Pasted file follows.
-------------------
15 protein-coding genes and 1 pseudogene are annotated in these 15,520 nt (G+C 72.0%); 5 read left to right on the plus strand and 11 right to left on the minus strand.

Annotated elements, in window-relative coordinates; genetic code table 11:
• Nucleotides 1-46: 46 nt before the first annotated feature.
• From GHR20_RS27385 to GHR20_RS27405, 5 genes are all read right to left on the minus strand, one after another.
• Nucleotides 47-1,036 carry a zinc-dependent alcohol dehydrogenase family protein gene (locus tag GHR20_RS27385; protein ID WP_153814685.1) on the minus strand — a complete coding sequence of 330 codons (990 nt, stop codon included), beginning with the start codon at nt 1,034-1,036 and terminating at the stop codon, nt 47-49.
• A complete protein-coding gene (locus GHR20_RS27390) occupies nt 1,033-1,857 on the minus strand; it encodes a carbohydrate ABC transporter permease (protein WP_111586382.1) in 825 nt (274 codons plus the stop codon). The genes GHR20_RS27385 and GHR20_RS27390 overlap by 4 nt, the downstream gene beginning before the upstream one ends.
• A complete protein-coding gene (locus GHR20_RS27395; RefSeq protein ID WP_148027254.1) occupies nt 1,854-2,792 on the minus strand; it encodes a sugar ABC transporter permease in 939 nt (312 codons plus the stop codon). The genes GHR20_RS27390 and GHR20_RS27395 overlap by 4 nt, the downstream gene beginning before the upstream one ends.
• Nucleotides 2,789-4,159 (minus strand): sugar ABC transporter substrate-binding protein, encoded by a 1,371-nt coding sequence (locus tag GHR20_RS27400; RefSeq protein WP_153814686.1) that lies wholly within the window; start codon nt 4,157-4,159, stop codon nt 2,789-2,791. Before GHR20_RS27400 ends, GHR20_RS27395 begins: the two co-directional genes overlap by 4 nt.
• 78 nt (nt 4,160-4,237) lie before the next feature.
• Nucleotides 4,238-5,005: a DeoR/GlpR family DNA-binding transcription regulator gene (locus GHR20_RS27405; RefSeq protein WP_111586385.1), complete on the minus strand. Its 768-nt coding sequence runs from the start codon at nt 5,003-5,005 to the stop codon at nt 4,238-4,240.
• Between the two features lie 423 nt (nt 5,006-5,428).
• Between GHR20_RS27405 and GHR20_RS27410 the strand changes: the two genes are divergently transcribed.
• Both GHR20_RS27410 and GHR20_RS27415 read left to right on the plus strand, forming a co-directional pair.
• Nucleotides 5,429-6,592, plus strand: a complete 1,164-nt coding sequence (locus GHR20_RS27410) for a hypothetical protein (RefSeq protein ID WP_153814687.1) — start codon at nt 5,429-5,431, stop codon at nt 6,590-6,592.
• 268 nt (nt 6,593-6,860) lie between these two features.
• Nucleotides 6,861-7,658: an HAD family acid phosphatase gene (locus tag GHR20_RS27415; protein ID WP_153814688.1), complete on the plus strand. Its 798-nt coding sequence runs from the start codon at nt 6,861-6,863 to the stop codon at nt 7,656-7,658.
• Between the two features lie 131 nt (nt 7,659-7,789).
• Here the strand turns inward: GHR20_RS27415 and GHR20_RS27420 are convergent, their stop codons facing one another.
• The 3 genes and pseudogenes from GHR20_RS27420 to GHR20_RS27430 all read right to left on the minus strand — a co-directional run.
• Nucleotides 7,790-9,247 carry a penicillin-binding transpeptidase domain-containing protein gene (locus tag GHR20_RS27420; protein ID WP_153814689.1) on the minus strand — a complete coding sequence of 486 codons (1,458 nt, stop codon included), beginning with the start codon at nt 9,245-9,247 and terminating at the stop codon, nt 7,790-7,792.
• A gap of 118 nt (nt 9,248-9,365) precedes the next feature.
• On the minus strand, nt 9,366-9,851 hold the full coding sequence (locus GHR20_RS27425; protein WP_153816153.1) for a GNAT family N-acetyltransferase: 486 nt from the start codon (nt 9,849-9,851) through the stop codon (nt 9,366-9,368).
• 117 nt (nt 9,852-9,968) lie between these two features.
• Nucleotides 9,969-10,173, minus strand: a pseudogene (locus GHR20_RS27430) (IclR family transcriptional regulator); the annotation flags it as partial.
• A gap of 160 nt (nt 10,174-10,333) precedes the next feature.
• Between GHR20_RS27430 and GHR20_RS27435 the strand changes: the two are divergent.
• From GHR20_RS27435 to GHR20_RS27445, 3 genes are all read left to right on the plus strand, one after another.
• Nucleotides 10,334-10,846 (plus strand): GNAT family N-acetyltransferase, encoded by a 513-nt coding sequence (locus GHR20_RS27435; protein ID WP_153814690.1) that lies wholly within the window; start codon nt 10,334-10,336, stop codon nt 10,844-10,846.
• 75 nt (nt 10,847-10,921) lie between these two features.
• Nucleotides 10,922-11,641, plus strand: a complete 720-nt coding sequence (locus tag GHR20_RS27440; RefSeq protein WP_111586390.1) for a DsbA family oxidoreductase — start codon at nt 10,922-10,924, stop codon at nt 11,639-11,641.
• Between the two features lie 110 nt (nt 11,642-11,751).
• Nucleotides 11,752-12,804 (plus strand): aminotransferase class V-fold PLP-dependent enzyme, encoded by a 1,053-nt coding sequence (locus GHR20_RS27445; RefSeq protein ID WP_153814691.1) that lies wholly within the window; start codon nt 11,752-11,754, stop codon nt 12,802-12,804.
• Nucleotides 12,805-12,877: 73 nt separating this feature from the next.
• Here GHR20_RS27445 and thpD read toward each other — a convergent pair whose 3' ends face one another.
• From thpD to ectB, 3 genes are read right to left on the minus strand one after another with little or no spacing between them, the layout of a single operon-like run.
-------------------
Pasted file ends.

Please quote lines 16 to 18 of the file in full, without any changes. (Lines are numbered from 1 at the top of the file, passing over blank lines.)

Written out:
• Nucleotides 6,861-7,658: an HAD family acid phosphatase gene (locus tag GHR20_RS27415; protein ID WP_153814688.1), complete on the plus strand. Its 798-nt coding sequence runs from the start codon at nt 6,861-6,863 to the stop codon at nt 7,656-7,658.
• Between the two features lie 131 nt (nt 7,659-7,789).
• Here the strand turns inward: GHR20_RS27415 and GHR20_RS27420 are convergent, their stop codons facing one another.